Seicento will stream concert that was canceled in March

“Song and Dance in the French Baroque” available online Friday

By Peter Alexander Nov. 18 at 10:45 p.m.

Amanda Balestrieri wanted to bring French Baroque music and dance together to Boulder audiences.

Seicento Baroque Ensemble preparing a program of French music and dance

“I absolutely love this repertoire,” the artistic director of Boulder’s Seicento Baroque Ensemble says. She is speaking of music that came out of France in the 17th and 18th centuries, particularly opera and other forms that mixed song and dance.

To that end, she created a program titled “Airs and Graces: Song & Dance in the French Baroque,” featuring the Seicento chorus as well as guest singers, instrumentalists and Elena Mullins, a guest artist trained in both the singing and the dance of the French Baroque period.

Dancer Elena Mullins

The artists were all assembled in Boulder last March, and rehearsals were well under way at Boulder’s First United Methodist Church. And then COVID happened, and the performance was cancelled at the last minute. “We just finished preparing to do the concert, so we decided to record it without an audience,” Balestrieri says. “I felt if we could at least record it, we could present it at a later time.” 

That recording will be available online for the first time Friday (Nov. 20) at 6 p.m. It will be accessible through the Seicento Facebook page, in return for a donation of any amount.

Amanda Balestrieri

Including dance in the program was crucial because it was such an important part of French music at the time. “I wanted to present the concept of having visual representation of the gesture and the meaning in the dance, because it’s really an integral part of the music,” Balestrieri says.

Most Baroque music derives from dance to some extent, but that was especially so in France, where dance was a cherished courtly activity. King Louis XIV, famed as “The Sun King” and the builder of Versailles, was an accomplished dancer, as was the court composer Jean-Baptiste Lully. French Baroque dance is also important historically as the source of classical ballet.

“We have to understand this music in its complete form,” Balestrieri says. “If you have the body involved in the music, it becomes human and it becomes something that is related to us. That’s a very important thing. It’s part of the genre.

Louis XIV costumed for dance

“At the time the whole point of the music was to reach the passions. So the dance is very much in relation to the audience. It is supposed to relate not to [something] abstract but to real human dilemmas and fears and love and grief.”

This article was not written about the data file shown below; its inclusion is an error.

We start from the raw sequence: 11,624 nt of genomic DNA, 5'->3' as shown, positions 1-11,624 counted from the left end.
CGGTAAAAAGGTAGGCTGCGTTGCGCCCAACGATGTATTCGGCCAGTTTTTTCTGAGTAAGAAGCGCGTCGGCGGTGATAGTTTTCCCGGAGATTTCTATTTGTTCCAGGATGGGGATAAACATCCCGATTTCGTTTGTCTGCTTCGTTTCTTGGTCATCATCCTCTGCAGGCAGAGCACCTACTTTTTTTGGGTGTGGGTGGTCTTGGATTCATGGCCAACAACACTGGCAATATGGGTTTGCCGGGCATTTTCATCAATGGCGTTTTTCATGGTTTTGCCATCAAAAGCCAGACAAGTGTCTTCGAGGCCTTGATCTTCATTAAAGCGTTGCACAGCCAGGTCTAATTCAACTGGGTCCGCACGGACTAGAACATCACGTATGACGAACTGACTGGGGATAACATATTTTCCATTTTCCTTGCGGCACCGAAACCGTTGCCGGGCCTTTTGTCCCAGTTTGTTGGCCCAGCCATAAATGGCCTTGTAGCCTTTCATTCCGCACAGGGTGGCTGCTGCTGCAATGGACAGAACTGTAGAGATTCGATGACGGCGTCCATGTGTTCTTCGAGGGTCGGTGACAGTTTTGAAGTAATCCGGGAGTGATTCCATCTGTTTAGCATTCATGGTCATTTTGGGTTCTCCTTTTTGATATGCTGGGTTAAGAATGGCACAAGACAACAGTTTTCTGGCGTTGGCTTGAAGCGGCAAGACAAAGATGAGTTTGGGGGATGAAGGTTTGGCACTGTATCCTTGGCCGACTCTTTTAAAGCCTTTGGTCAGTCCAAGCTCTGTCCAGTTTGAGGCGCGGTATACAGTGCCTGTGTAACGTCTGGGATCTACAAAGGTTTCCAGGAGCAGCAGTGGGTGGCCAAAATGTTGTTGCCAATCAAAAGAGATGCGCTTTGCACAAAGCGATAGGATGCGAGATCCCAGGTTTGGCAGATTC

Her interest in the art of French music and dance came from her own experience as a performer. “I have been on stage with French Baroque dancers and admired their expertise,” she says. “I know the music very well.”

To bring the music and dance to life, Balestrieri picked a program that included scenes from operas by Lully (1632–1687) and Marc Antoine Charpentier (1643–1704). Other works are an anthology of the most popular dance types of the times by Jean-Féry Rebel (1666–1747), the cantata Le triomphe de l’Amour by Michel Pignolet de Montéclair (1667–1737), and courtly songs of love. 

Balestrieri wanted the performance to be a learning experience for the audience, so that they could see the dance movements that underlay the music that they would hear, but also for the singers in the chorus. “I wanted the choir to have the experience of the music enough to get it,” she says. “I wanted the dancer to give that element and for people to understand the visual side that was combined with the music.”

She admits that the program and its presentation are well outside the mainstream, even of Baroque music, but that was the point. “This is an esoteric corner of an esoteric art,” she says. “Our whole mission with Seicento is perform lesser-known music, to present things that you wouldn’t otherwise see.”

Portrait of Jean-Baptiste Lully by Paul Mignard

When the decision was made to record the final rehearsal for later streaming, Seicento hired Michael Quam as their video engineer. Quam has recorded videos for the Boulder Philharmonic, the Colorado Music Festival and other organizations in the area. Several cameras were set up to record the performers from different angles. 

Because viewers won’t have access to the texts in a printed program, Balestrieri herself added titles with French and English texts. “I learned how to use Adobe Premiere Pro and I beat my head against the wall for about a week,” she says. She also added the names of the individual dances as well. “You can watch and say ‘So that’s a bourrée! I never knew that!’”

The performances are all straight takes, with no corrections added afterwards. The absence of an audience was a challenge for the amateur singers in the chorus. “Feeling like you are connecting with live performance electricity—you have to imagine it,” Balestrieri says.

Nevertheless, she says she is happy with the final result. “It’s going to be very lovely to watch,” she says.

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Seicento Baroque Ensemble

“Airs and Graces: Song & Dance in the French Baroque”
Seicento Baroque Ensemble, Amanda Balestrieri, artistic director
With Elena Mullins, soprano and dancer
Guest vocalists and instrumentalists

Marc-Antoine Charpentier: Excerpt from Les arts florissants
Jean-Féry Rebel: Les caractères de la danse: Fantasie
Jean-Baptiste Lully: Excerpts from Bellérophon
Michel Lambert: and Christophe Ballard: Two airs de cour
Jean-Paul Égide Martini: Plaisir d’Amour
Michel Pignolet de Montéclair: Le triomphe de l’Amour

Available at 6 p.m. Friday, Nov. 20 through the Seicento Facebook page
Stream will include a live post-concert conversation with guest artist